In modern cast part impregnation, impregnation agents based on (meth) acrylates are predominantly used today. There are still technologies based on water glass (sodium silicate) as well as on epoxy and polyester, which are hardly used anymore.
Water glass is actually only used there when it comes to workpieces that are exposed to very high temperatures (> 400 ° C) and thus the modern (meth) acrylate-based impregnating agents can no longer be used due to their temperature resistance.
All impregnating agents are based on similar basic monomers. There are two main groups that can be differentiated based on their curing method:
Anaerobic impregnation agent
These impregnating agents harden at room temperature, which happens relatively slowly. Workpieces impregnated in this way can therefore only be pressure-tested after 48 hours.
It is usually used in simple, small wet vacuum systems (WV) and in some systems a type of "accelerator bath" is used, which can shorten the curing process.
This technology is less used in the field of cast part impregnation, since here the workpieces often have to be checked for leaks immediately after impregnation.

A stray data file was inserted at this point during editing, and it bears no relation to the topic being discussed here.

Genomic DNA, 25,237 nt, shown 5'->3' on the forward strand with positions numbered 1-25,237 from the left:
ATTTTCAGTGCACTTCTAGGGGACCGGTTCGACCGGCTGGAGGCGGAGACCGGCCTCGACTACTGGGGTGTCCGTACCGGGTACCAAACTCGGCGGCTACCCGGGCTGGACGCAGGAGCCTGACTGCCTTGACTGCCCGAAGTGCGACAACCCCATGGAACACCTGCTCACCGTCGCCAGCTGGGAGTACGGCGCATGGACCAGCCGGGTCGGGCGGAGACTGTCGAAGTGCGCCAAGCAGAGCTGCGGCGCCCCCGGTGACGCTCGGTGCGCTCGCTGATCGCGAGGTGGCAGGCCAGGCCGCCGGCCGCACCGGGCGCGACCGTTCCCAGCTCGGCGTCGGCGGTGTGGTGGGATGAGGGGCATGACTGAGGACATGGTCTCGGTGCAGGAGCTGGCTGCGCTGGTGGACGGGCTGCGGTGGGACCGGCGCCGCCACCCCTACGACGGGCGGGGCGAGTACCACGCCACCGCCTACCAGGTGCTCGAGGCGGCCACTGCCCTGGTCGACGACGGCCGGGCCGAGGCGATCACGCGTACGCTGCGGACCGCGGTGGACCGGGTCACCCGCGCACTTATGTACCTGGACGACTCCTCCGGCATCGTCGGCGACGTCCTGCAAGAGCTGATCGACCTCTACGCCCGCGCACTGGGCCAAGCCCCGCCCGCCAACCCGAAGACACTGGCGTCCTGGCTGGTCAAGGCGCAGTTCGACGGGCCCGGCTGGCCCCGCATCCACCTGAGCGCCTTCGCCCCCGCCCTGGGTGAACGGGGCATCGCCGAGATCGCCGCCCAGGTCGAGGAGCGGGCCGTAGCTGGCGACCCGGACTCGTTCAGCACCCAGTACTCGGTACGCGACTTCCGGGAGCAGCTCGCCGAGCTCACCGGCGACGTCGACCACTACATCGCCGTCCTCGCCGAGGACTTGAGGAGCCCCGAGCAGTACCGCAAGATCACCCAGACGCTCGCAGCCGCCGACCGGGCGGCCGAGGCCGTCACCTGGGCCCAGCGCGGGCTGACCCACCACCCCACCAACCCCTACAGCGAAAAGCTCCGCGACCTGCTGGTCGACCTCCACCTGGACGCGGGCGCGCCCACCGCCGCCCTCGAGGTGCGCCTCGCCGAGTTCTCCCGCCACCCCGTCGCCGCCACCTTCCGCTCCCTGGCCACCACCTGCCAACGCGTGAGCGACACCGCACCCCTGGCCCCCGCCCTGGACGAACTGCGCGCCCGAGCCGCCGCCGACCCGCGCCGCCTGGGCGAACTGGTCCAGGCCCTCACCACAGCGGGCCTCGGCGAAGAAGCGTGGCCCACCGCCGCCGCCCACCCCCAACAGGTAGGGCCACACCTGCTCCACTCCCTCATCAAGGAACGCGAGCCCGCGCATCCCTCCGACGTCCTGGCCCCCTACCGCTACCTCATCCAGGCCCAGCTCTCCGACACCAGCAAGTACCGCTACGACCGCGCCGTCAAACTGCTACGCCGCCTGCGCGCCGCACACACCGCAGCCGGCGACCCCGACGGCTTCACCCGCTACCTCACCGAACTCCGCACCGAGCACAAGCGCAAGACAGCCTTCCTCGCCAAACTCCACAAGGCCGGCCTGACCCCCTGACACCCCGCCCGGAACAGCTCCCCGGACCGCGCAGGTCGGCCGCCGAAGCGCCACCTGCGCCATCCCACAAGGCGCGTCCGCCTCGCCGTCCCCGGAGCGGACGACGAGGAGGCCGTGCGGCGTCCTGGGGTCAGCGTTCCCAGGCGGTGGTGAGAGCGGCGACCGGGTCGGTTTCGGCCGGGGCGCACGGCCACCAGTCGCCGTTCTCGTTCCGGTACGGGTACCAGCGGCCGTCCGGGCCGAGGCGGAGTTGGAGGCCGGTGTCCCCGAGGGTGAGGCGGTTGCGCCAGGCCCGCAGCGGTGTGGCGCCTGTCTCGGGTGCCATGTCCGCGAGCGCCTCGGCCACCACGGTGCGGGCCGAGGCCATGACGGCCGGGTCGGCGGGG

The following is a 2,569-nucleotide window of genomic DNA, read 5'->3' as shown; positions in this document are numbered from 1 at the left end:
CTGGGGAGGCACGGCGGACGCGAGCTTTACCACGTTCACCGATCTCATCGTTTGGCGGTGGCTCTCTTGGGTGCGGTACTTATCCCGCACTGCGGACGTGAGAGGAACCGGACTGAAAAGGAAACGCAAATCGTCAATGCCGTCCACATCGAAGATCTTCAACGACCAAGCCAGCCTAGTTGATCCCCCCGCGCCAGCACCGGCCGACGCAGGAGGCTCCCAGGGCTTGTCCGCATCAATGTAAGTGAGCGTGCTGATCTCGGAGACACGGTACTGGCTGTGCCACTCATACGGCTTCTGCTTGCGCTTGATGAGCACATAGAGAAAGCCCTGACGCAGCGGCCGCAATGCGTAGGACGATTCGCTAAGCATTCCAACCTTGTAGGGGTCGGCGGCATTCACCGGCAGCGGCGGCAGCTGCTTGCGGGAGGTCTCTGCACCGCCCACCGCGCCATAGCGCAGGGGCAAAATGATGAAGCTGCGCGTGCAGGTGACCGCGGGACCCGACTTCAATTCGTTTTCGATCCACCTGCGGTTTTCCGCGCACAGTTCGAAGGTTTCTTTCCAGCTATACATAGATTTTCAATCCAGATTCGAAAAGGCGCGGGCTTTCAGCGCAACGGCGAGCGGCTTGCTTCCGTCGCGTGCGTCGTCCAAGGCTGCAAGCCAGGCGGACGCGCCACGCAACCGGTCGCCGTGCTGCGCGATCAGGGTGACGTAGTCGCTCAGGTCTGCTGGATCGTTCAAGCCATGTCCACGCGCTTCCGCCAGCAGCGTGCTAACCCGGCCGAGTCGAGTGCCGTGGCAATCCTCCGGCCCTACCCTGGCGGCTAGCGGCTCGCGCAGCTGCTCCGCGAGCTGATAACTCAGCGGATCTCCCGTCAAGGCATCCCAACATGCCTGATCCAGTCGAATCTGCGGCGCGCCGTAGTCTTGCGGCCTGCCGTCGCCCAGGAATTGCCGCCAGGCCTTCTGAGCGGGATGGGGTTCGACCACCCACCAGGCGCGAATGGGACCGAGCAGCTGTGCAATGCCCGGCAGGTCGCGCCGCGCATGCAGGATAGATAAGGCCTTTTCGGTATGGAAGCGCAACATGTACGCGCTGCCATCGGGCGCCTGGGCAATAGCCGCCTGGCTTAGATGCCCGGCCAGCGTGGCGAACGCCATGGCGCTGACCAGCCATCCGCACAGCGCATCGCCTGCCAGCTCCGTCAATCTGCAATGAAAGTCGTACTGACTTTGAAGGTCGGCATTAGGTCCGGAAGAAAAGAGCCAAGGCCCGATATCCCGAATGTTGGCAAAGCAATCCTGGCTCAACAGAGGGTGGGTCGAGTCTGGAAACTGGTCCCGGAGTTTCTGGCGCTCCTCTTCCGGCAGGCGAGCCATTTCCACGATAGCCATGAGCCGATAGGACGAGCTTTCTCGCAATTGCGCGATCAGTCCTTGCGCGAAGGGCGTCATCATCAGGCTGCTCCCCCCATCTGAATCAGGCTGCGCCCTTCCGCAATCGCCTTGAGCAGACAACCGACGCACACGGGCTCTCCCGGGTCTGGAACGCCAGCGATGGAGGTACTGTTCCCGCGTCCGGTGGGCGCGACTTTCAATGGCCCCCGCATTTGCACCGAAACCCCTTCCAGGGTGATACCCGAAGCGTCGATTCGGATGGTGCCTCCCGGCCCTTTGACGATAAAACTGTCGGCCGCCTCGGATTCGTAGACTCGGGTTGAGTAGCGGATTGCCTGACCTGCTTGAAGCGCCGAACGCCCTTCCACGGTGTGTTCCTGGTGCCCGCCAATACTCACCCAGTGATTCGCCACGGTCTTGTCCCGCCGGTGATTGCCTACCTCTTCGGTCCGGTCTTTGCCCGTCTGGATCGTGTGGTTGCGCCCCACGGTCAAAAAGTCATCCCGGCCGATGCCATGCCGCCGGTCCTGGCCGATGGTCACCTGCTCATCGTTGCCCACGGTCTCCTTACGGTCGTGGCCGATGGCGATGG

The basic performance of the anaerobic impregnating agents is in no way inferior to the better-known thermosetting resins.
Thermal curing impregnation agent
In contrast to the anaerobic impregnation agents, the hardening is forced by the external supply of energy.
Hardening is based on the decomposition of initiators under the influence of heat (usually 90 degrees Celsius)
The heat is mostly supplied by a hot water bath, since this ensures very good energy storage and heat transfer.
As soon as the workpiece - and thus also the infiltrated impregnating agent - reaches a certain temperature, curing begins. The required temperature can be set using the concentration and / or selection of the catalysts. In this way you can vary both the starting point of the hardening and the gel time.
The required system technology is basically identical for all thermosetting resin types and consists of the autoclave, a recovery unit, a washing station and a curing station. The impregnated workpieces can then be checked for leaks immediately.